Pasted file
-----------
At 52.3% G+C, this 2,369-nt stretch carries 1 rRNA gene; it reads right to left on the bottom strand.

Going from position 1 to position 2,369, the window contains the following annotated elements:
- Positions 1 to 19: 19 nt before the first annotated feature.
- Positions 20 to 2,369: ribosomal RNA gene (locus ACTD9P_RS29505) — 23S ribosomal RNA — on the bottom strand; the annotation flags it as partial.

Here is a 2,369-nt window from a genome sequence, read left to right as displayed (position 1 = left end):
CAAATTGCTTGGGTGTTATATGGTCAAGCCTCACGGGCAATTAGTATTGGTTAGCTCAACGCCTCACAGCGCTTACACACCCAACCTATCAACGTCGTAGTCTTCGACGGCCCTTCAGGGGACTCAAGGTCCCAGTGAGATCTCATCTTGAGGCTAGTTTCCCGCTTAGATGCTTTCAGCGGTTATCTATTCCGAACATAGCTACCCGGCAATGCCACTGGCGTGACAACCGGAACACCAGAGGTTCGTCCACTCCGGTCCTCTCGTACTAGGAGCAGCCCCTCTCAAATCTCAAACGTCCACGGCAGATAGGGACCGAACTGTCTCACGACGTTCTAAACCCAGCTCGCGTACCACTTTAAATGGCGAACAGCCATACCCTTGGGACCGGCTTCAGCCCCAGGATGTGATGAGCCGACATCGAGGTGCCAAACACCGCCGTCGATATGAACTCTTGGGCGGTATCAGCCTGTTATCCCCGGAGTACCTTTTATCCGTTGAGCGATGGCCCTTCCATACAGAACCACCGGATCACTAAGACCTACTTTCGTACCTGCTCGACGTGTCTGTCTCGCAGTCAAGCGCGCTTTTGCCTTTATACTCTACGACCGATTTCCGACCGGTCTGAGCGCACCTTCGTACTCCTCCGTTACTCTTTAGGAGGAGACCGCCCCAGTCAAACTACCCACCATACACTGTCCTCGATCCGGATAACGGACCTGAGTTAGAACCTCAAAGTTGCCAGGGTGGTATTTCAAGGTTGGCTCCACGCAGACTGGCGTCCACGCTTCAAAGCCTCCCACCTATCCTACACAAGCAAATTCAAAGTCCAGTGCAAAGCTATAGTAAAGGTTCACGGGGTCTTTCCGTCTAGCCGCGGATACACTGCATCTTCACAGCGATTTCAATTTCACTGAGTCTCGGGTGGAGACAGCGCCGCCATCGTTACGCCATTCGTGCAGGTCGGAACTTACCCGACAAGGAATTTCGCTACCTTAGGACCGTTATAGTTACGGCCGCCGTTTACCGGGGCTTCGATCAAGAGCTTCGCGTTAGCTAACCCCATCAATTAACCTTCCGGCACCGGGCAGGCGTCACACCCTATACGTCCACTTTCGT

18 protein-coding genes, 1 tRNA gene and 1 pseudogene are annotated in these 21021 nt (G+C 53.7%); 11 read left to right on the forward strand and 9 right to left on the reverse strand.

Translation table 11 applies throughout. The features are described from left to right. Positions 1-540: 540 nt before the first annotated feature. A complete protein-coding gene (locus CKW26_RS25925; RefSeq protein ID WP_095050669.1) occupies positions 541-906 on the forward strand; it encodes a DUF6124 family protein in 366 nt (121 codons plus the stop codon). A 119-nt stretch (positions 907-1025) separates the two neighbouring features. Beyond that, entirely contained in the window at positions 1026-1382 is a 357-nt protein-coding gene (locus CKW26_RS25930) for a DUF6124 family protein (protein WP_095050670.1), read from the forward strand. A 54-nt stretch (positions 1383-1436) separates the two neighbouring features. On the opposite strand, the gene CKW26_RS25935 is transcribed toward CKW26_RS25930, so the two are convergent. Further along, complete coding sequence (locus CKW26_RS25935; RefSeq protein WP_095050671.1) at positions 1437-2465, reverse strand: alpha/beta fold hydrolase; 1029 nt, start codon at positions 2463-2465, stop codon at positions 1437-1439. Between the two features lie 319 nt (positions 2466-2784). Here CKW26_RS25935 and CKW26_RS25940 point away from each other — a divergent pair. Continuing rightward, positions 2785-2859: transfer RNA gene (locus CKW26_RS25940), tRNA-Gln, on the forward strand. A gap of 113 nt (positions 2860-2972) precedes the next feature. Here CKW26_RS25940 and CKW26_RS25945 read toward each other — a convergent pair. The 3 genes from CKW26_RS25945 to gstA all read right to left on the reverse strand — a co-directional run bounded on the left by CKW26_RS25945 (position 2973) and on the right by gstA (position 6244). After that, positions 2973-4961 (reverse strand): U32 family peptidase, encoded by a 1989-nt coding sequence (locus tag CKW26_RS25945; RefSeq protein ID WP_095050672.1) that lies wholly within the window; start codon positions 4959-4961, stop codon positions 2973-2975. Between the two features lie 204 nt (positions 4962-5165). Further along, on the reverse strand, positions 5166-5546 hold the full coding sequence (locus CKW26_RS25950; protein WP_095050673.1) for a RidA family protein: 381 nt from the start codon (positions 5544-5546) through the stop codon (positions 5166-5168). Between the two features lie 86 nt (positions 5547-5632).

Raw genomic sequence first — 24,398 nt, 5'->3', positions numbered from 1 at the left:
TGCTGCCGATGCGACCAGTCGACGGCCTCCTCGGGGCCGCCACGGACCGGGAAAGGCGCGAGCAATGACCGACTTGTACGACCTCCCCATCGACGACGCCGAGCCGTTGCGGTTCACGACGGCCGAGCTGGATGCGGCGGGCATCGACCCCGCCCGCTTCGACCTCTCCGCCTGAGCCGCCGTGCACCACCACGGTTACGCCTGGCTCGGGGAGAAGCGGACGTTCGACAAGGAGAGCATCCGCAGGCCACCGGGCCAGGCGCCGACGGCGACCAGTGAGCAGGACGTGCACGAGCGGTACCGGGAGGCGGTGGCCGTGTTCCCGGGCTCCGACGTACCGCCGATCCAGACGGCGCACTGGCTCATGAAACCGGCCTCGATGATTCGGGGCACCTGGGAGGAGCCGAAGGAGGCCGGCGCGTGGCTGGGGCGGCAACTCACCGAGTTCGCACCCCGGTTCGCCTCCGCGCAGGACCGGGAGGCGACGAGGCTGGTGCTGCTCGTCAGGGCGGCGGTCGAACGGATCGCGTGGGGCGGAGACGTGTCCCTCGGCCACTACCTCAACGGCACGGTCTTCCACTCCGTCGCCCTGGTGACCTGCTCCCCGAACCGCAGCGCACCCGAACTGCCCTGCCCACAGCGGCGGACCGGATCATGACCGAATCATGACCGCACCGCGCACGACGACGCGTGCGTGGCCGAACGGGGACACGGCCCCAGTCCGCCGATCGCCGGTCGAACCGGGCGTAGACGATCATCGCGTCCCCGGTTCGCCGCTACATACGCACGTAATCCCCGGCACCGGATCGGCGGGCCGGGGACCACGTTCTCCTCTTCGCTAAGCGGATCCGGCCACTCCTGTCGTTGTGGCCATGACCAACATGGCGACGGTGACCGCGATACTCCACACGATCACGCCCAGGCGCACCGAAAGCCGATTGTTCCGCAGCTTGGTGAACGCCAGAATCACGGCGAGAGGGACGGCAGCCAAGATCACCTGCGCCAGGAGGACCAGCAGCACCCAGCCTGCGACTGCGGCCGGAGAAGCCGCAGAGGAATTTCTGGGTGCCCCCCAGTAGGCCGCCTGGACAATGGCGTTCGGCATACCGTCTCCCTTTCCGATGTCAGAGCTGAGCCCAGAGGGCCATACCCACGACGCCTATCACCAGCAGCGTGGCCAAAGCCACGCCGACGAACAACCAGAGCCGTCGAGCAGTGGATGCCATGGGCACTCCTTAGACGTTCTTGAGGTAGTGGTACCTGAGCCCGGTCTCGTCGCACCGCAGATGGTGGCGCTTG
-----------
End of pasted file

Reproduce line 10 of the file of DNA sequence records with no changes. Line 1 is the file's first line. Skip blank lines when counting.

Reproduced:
TGCTGCCGATGCGACCAGTCGACGGCCTCCTCGGGGCCGCCACGGACCGGGAAAGGCGCGAGCAATGACCGACTTGTACGACCTCCCCATCGACGACGCCGAGCCGTTGCGGTTCACGACGGCCGAGCTGGATGCGGCGGGCATCGACCCCGCCCGCTTCGACCTCTCCGCCTGAGCCGCCGTGCACCACCACGGTTACGCCTGGCTCGGGGAGAAGCGGACGTTCGACAAGGAGAGCATCCGCAGGCCACCGGGCCAGGCGCCGACGGCGACCAGTGAGCAGGACGTGCACGAGCGGTACCGGGAGGCGGTGGCCGTGTTCCCGGGCTCCGACGTACCGCCGATCCAGACGGCGCACTGGCTCATGAAACCGGCCTCGATGATTCGGGGCACCTGGGAGGAGCCGAAGGAGGCCGGCGCGTGGCTGGGGCGGCAACTCACCGAGTTCGCACCCCGGTTCGCCTCCGCGCAGGACCGGGAGGCGACGAGGCTGGTGCTGCTCGTCAGGGCGGCGGTCGAACGGATCGCGTGGGGCGGAGACGTGTCCCTCGGCCACTACCTCAACGGCACGGTCTTCCACTCCGTCGCCCTGGTGACCTGCTCCCCGAACCGCAGCGCACCCGAACTGCCCTGCCCACAGCGGCGGACCGGATCATGACCGAATCATGACCGCACCGCGCACGACGACGCGTGCGTGGCCGAACGGGGACACGGCCCCAGTCCGCCGATCGCCGGTCGAACCGGGCGTAGACGATCATCGCGTCCCCGGTTCGCCGCTACATACGCACGTAATCCCCGGCACCGGATCGGCGGGCCGGGGACCACGTTCTCCTCTTCGCTAAGCGGATCCGGCCACTCCTGTCGTTGTGGCCATGACCAACATGGCGACGGTGACCGCGATACTCCACACGATCACGCCCAGGCGCACCGAAAGCCGATTGTTCCGCAGCTTGGTGAACGCCAGAATCACGGCGAGAGGGACGGCAGCCAAGATCACCTGCGCCAGGAGGACCAGCAGCACCCAGCCTGCGACTGCGGCCGGAGAAGCCGCAGAGGAATTTCTGGGTGCCCCCCAGTAGGCCGCCTGGACAATGGCGTTCGGCATACCGTCTCCCTTTCCGATGTCAGAGCTGAGCCCAGAGGGCCATACCCACGACGCCTATCACCAGCAGCGTGGCCAAAGCCACGCCGACGAACAACCAGAGCCGTCGAGCAGTGGATGCCATGGGCACTCCTTAGACGTTCTTGAGGTAGTGGTACCTGAGCCCGGTCTCGTCGCACCGCAGATGGTGGCGCTTG